Friday, November 27, 2009
So much work. SO MUCH WORK! Weeks of preparation, waking at the crack of dawn to tress a turkey, invites, invites, invites.. too many invites.. too many people to host. The day is always so much work. But, I do it. I do it every year. I plan and prepare, I assemble a team, I secure a location, I write lists and lists and lists, I delegate and I count, count, count and recount. There are always too many people, there is always over spending, there is always something that goes wrong, terribly wrong. There is ALWAYS so much joy.
It is strange how the task seems to get bigger with each passing year, the group always seems to grow! Alas, I cannot have anyone left unfed, unloved, uncared for on this day; this special day. It is about giving, it is about giving thanks. I realize, living in the city, there are many without families, there are many without a home; there are many that feel they have nothing to give thanks for. Those are the ones I want at my table. Those are the ones I want to serve and slave for, those are the ones I want to bring into the folds, to love on, on this day. And we did. My roommates and I, my closest friends, we worked and we slaved and we laughed and we danced around the house, around the kitchen as turkey juice went flying, as hams took three hours to warm. We danced, we sang along to great music, we shared stories and laughed at each others expense, we drank and we ate and we shared tears. It was a good day. It was a blessed day full to the brim. I find it hard to come down off the high, the high of excitement even in the midst of utter exhaustion.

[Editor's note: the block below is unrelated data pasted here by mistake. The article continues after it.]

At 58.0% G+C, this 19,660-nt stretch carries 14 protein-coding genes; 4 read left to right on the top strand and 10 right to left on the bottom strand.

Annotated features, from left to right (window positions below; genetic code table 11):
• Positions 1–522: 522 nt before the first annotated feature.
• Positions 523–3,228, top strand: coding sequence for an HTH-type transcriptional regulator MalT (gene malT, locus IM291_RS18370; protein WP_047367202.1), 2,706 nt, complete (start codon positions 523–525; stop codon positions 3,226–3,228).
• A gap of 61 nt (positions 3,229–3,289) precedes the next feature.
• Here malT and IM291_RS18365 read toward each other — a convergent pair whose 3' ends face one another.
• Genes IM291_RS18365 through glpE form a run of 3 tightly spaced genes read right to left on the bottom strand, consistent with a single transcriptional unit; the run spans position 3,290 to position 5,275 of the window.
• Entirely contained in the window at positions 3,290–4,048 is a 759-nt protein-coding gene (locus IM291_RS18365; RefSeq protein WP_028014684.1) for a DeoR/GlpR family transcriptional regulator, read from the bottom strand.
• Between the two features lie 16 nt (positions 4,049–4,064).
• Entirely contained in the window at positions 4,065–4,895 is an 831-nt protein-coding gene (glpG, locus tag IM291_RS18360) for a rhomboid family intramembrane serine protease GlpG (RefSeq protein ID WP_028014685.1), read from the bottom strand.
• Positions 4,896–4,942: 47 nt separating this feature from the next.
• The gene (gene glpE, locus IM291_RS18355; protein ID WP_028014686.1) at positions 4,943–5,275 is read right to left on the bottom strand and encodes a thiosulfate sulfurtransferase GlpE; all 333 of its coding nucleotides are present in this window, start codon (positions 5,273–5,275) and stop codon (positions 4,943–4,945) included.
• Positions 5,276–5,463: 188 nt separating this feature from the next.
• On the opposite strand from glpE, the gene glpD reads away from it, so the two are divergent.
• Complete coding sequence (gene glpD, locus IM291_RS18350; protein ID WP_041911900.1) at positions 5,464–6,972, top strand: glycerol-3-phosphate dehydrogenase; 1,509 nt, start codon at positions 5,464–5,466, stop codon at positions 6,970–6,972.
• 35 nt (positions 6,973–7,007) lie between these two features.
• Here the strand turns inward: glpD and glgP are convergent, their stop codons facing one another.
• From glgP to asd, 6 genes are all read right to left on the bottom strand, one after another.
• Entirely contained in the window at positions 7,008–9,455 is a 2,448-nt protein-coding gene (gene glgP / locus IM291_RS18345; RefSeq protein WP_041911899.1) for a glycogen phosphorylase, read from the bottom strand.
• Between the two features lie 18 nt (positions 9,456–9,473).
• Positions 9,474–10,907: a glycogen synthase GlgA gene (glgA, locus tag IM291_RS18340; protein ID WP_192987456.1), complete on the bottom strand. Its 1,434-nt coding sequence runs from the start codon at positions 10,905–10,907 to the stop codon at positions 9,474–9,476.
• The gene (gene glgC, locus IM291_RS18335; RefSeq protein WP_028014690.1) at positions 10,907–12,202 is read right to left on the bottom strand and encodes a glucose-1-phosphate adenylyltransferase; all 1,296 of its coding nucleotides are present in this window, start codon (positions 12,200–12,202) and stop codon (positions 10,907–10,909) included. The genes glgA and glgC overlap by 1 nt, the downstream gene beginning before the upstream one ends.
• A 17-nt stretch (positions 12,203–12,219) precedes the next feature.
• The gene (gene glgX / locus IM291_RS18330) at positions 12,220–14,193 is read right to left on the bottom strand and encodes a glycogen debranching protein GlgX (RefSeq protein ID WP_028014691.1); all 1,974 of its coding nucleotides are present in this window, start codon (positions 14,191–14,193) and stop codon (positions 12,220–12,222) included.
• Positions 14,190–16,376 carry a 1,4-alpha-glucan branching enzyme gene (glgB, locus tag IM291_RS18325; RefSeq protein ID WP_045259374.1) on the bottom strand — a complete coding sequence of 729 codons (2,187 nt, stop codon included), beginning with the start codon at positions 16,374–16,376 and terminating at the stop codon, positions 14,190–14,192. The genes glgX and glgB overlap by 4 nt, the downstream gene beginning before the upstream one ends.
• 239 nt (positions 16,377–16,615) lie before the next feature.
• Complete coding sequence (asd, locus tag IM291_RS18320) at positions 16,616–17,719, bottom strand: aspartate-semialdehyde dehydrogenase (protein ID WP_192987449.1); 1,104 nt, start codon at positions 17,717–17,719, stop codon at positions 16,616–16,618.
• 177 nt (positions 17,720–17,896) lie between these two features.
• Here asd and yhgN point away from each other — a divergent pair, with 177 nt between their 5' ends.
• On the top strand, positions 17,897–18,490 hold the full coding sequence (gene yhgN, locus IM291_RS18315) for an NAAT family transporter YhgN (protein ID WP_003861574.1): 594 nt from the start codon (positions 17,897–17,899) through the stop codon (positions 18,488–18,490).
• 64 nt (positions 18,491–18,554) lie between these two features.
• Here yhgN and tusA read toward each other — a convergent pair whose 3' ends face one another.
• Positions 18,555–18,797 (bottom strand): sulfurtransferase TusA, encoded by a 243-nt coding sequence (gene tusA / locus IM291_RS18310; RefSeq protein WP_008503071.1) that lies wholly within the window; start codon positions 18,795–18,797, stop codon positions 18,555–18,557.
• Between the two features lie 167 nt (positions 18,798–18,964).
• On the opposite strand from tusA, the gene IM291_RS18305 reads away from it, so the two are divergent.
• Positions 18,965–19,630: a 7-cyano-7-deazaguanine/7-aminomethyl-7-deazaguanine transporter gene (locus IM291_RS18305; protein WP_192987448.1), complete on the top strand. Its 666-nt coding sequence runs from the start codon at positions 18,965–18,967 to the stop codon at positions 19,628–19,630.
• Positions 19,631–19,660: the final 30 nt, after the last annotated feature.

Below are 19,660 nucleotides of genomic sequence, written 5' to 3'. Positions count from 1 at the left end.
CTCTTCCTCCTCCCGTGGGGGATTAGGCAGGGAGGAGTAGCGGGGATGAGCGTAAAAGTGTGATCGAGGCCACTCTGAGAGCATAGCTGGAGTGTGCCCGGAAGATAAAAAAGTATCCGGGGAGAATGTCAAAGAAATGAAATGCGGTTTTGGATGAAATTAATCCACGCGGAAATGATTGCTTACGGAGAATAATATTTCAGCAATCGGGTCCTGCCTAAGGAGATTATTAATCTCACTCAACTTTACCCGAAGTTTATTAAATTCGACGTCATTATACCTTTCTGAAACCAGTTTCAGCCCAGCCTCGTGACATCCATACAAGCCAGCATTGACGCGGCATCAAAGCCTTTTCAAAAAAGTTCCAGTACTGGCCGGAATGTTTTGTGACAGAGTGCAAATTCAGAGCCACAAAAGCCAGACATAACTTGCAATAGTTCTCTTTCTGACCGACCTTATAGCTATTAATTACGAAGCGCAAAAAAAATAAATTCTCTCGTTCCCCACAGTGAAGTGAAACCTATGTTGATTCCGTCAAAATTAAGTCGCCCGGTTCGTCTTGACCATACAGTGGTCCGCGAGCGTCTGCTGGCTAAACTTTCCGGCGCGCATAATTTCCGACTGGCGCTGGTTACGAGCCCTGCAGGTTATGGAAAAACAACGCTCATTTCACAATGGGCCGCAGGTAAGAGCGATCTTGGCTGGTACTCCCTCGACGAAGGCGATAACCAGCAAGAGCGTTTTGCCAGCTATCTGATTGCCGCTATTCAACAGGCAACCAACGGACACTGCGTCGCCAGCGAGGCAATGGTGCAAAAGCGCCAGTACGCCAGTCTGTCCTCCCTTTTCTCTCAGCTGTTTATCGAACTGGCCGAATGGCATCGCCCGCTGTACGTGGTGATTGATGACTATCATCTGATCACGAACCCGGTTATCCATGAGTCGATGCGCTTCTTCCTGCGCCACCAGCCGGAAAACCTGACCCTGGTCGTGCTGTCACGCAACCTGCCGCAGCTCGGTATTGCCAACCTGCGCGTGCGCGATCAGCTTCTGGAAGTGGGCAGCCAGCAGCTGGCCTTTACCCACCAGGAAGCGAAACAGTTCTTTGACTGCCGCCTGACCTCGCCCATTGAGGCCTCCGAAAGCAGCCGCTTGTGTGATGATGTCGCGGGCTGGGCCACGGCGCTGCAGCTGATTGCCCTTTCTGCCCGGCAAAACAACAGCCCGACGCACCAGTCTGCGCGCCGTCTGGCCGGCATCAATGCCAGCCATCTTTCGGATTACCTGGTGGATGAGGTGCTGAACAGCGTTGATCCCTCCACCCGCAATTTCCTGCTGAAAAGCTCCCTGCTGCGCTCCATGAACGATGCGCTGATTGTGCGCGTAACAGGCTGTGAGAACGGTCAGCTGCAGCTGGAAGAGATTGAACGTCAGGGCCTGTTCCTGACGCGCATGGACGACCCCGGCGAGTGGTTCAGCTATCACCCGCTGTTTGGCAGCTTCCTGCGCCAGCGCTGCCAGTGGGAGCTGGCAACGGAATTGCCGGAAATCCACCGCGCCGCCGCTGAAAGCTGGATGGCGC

I roast a pretty good turkey, I have a talent for root vegetables, for setting tables, for beautiful things; but no one noticed the food, they didn’t notice the décor, they didn’t notice the special touches, because the love was so thick in the room. We played football after dinner and dessert after that. Hours later our home was still full. People stuck around, they didn’t want to leave. The music got louder, the dancing began, the naps took place and the laughter never subsided. When the fun began to slow down and the comas set in for the third time, we couldn’t let people leave, we couldn’t push them out yet.. we had to stretch the celebration another hour.. the clock had almost struck midnight and one of our close friends turned 34. We opened another bottle of wine, got out the sparklers and raised our glasses in a toast to his life. It was the perfect end to the evening, celebrating one of our own and coming together as family, on this very special day.
Today I am tired, today I am half dead, but I will do it again, and again and again, because people were loved, they were cared for and they were given family, even if only for the day or perhaps, this is just the beginning.